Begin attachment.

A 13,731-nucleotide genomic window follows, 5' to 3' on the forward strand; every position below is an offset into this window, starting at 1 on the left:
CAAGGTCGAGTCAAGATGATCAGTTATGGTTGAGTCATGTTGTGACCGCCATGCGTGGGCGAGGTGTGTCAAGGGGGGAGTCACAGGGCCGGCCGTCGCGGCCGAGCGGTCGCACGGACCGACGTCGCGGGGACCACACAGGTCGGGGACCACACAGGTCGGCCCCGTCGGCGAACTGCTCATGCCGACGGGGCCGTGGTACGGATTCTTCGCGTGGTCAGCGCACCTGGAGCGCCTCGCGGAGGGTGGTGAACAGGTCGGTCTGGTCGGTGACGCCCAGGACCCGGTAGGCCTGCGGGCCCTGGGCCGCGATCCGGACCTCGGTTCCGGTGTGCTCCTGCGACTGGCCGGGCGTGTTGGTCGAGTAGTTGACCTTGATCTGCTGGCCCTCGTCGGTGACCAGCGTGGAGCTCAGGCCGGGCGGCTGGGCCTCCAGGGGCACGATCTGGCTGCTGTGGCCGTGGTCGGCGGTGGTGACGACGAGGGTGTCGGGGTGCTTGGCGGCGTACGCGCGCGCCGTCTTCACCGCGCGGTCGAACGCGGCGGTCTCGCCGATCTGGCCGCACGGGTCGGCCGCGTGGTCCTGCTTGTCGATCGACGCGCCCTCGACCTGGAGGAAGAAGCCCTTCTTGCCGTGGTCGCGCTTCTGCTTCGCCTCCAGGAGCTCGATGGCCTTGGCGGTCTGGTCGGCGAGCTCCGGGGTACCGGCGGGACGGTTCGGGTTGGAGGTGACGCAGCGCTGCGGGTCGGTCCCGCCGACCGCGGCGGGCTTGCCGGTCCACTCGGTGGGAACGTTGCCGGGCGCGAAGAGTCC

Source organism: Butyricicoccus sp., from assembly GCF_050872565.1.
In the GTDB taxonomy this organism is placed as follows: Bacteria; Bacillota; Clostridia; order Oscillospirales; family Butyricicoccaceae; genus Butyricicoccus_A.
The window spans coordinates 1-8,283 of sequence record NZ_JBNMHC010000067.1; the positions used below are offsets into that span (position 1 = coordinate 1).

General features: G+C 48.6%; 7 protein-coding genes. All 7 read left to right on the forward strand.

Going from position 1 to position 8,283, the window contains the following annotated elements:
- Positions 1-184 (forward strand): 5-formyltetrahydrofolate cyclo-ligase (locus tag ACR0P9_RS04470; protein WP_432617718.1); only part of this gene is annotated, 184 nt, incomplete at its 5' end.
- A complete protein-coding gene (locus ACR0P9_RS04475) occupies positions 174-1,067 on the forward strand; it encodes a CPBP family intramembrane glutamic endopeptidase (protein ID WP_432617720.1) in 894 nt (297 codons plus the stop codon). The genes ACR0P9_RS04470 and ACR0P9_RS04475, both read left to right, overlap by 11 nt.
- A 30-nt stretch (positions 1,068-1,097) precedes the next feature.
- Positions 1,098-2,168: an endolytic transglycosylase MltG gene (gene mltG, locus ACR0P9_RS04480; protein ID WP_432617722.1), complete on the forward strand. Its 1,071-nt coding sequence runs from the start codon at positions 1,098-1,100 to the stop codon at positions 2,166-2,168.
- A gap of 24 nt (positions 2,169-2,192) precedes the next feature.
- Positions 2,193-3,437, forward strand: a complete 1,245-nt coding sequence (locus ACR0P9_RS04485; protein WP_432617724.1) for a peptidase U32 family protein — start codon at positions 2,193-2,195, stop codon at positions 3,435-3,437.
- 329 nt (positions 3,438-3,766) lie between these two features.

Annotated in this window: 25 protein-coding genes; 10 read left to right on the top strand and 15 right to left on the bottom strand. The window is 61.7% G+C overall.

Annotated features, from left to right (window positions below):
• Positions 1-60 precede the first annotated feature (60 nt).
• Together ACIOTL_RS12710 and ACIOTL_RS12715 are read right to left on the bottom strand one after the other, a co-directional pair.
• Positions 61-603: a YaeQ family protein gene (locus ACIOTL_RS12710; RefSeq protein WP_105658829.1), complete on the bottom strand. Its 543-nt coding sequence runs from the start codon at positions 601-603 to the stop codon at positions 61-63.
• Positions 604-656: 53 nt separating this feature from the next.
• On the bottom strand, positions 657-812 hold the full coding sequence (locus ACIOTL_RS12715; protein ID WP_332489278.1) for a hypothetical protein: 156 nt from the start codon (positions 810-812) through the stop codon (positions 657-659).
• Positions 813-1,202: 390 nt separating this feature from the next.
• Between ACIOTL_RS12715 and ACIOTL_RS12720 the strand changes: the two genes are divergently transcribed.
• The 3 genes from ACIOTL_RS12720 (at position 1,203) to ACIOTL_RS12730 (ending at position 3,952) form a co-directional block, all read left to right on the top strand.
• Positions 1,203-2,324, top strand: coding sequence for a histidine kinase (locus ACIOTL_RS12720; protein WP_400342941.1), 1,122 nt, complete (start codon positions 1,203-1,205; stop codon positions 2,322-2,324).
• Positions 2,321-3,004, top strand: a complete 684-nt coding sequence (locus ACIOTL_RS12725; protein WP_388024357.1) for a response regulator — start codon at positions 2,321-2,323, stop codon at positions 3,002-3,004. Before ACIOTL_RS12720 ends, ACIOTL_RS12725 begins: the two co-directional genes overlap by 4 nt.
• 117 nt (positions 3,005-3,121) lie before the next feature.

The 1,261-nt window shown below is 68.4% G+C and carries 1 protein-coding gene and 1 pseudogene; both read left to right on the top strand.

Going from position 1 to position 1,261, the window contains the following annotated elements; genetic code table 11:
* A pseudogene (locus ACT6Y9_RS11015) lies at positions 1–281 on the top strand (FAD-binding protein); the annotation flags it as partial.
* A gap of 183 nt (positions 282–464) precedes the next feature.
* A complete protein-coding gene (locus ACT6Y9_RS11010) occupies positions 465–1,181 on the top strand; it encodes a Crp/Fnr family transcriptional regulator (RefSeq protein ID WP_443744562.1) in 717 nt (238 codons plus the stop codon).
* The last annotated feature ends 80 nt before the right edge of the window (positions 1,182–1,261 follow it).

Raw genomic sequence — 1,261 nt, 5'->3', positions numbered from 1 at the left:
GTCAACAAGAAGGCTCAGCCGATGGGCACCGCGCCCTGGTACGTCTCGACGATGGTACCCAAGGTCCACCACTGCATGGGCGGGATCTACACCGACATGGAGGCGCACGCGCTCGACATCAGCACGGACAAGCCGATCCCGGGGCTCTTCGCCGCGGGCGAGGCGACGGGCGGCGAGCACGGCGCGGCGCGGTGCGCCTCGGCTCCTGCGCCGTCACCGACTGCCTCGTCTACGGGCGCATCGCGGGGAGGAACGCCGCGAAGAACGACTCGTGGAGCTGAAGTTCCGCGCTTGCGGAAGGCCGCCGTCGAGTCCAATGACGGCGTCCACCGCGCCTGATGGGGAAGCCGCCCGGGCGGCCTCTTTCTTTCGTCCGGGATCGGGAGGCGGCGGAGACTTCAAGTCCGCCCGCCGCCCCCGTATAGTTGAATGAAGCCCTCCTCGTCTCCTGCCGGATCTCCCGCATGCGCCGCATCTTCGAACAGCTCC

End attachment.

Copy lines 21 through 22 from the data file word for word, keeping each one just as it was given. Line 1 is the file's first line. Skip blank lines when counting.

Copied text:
• On the bottom strand, positions 657-812 hold the full coding sequence (locus ACIOTL_RS12715; protein ID WP_332489278.1) for a hypothetical protein: 156 nt from the start codon (positions 810-812) through the stop codon (positions 657-659).
• Positions 813-1,202: 390 nt separating this feature from the next.